February 22nd, 2017
I’m now able to share with EDACafe readers the news about an exciting evening panel we’re co-hosting with OneSpinSolutions titled, “Ride with the Verify Seven,” during DVCon Monday, February 27.
It will be moderated by industry luminary Jim Hogan of Vista Ventures and features six well-known and readily recognizable verification leaders who grew their companies from startup to medium-sized industry player:
- Andy Stein, Vice President of North American Sales from Avery Design Systems
- Adnan Hamid, Chief Executive Officer (CEO) at Breker Verification Systems
- Phil Moorby, Chief Architect of Montana, a Phil Kaufman Award recipient presented to him by the ESD Alliance and IEEE CEDA for inventing the Verilog language
- Raik Brinkmann, President CEO of OneSpin
- Prakash Narain, Real Intent’s President and CEO
- Rick Carlson, Verific’s Vice President of Sales and advisor to seven early-stage startups
#54 DAC 4: DAC’s Designer and IP Tracks and the limits of social media
February 17, 2017 by Michael (Mac) McNamara, Gen Chair 54th DAC; Pres & CEO Adapt-IP
When it comes keeping the growth of design productivity exponential, a key barrier that fell in the past ten years is due to the increasing use of social media, which set free the exchange of focused, expert knowledge, from user to user. On the web we have very helpful company-curated user forums; and often even better, the stack-exchanges which are user curated, where readers up-vote the most helpful content and as a result these are often the very best place to visit to get unstuck from a problem you recognize you have.
These forums and posts are all reactions against the underfunded, or poorly directed tech publishing team, tasked perhaps by marketing (or the simple desire to keep their employment) to only document what works; and never mention an alternative solution.
Of course a web search will also take you to the swampy places where all you find is others who are stuck with similar problems, and they just bemoan that the vendor doesn’t care, or take you through a litany of things they’ve tried that didn’t work. One also finds the beginning of tutorials, part one of what was to be a twenty volume tutorial where the blogger planned to impart the wisdom of the ages for how to build the magical thing – and only part one got written – and even that is now out of date.
So, search works great — when you have an idea what the problem is, and you are following a large crowd who has been there before, and they’ve taken the time to create hints.
Going hands-on at last year’s Designer/IP track session, with no marketeers in sight!
Millions of people are talking about when we will stop driving our cars, many thousands are working on it, and six among those thousands made an appearance Tuesday evening, February 7th, on a panel at IEEE’s International Solid State Circuits Conference in San Francisco.
Over the course of the hour, the six speakers outlined their different visions of the technical roadmap that must be pursued to achieve fully autonomous cars. Of the six speakers, however, only three actually attempted to answer the panel prompt and their answers were wildly disparate.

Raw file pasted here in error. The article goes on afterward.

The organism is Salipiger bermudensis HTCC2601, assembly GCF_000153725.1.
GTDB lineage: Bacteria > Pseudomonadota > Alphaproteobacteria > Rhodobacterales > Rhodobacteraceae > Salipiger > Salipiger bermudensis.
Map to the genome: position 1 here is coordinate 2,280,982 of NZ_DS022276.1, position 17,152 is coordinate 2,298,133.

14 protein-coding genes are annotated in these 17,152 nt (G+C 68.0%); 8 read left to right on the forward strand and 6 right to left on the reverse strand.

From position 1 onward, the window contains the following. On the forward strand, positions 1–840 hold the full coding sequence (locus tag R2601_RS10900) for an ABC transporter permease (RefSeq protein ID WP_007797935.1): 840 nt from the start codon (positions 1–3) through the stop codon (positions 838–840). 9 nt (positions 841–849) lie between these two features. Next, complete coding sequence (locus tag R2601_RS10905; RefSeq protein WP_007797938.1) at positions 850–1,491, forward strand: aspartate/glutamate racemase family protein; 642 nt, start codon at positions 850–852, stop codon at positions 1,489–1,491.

So when will we stop driving our cars? 1) It’s impossible to know. 2) Not until 2030. 3) We already are beginning to stop driving our cars.
The panel was moderated by a senior Intel engineer, heavily involved in the company’s newly organized business unit specifically focused on autonomous driving systems.
Ted Miracco is CEO of SmartFlow Compliance Solutions, a company based in Los Angeles that provides automated tools to help software vendors combat piracy, copyright infringement, and under-compliance. At the company’s recent Anti-Piracy Summit, Miracco was impressed by four specific concerns of executives attending from the EDA and IP industries. The following blog, contributed by Miracco, describes those issues.
The Four Hacking Issues Weighing on the Minds of EDA Executives
I like spending time with executives from the EDA industry, in part because I used to be an executive in that industry. Last fall at the SmartFlow Anti-Piracy Summit, I had conversations with a dozen or so executives and heard a new urgency in their voices for help solving the challenge of unauthorized use of software and semiconductor IP.
Embedded tools – the third way
February 16, 2017 by Colin Walls
A significant factor in getting any job done properly is having the right tools. This is true whether you are building a kitchen, fixing your car or developing embedded software. Of course, it is the last of these that I am interested in here. I have been evangelizing on this topic for years (decades!). The problem is that there is a similarity – arguably superficial – between programming an embedded system and programming a desktop computer. The same (kind of) languages are used and software design techniques are fairly universal. However, there are really some major differences …
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